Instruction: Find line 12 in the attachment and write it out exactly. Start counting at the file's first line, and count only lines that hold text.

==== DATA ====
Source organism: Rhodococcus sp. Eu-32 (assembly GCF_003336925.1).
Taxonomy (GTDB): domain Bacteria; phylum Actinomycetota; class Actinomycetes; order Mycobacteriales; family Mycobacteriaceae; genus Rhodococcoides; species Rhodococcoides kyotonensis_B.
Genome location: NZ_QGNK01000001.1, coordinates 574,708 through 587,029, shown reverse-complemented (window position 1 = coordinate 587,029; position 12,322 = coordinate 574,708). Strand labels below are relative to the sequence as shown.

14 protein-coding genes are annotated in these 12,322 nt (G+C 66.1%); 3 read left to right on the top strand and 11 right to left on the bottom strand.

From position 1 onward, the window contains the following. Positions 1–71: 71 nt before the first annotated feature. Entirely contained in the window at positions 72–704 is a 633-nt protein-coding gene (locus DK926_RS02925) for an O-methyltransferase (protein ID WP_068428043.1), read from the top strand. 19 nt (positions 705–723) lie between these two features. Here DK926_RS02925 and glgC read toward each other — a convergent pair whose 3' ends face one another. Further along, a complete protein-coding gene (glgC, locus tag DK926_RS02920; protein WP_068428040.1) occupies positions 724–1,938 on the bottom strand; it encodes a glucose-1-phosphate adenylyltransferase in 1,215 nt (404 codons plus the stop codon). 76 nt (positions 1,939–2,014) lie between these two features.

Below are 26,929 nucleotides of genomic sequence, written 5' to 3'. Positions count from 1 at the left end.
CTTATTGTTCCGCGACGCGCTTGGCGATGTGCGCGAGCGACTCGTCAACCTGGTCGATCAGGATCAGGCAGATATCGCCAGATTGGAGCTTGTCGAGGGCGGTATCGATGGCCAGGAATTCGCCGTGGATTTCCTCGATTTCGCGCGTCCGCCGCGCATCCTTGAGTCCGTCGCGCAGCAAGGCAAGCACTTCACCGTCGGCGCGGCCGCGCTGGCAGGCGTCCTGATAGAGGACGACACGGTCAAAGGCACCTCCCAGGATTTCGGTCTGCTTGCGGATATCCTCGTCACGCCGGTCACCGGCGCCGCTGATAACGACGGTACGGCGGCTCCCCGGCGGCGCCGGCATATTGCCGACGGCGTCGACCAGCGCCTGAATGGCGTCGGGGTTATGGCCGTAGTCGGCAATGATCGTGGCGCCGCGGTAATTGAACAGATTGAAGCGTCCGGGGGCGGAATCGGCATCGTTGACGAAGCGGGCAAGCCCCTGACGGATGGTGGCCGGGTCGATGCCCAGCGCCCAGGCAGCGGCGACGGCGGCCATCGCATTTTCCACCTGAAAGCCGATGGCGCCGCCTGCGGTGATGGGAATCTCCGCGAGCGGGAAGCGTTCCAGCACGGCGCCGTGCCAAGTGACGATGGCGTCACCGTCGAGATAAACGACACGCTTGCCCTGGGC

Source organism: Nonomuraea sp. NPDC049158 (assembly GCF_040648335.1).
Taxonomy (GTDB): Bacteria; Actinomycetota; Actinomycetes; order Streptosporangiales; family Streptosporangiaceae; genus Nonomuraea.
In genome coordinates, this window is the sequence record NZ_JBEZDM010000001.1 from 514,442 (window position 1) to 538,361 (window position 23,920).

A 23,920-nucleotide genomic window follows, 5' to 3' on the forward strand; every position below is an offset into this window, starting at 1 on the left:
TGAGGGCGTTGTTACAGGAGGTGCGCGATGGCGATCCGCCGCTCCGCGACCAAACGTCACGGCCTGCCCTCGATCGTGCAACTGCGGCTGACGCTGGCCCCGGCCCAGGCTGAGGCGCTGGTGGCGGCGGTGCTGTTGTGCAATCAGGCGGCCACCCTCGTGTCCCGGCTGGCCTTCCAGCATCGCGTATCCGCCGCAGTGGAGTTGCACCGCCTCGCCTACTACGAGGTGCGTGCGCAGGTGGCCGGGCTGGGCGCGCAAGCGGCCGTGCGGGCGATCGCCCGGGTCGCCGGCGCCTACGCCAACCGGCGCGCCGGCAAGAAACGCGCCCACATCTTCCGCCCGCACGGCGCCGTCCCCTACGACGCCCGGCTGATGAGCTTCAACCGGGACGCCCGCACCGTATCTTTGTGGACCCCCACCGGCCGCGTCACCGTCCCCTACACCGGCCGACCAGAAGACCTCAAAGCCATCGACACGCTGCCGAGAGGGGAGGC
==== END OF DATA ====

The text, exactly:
TGAGGGCGTTGTTACAGGAGGTGCGCGATGGCGATCCGCCGCTCCGCGACCAAACGTCACGGCCTGCCCTCGATCGTGCAACTGCGGCTGACGCTGGCCCCGGCCCAGGCTGAGGCGCTGGTGGCGGCGGTGCTGTTGTGCAATCAGGCGGCCACCCTCGTGTCCCGGCTGGCCTTCCAGCATCGCGTATCCGCCGCAGTGGAGTTGCACCGCCTCGCCTACTACGAGGTGCGTGCGCAGGTGGCCGGGCTGGGCGCGCAAGCGGCCGTGCGGGCGATCGCCCGGGTCGCCGGCGCCTACGCCAACCGGCGCGCCGGCAAGAAACGCGCCCACATCTTCCGCCCGCACGGCGCCGTCCCCTACGACGCCCGGCTGATGAGCTTCAACCGGGACGCCCGCACCGTATCTTTGTGGACCCCCACCGGCCGCGTCACCGTCCCCTACACCGGCCGACCAGAAGACCTCAAAGCCATCGACACGCTGCCGAGAGGGGAGGC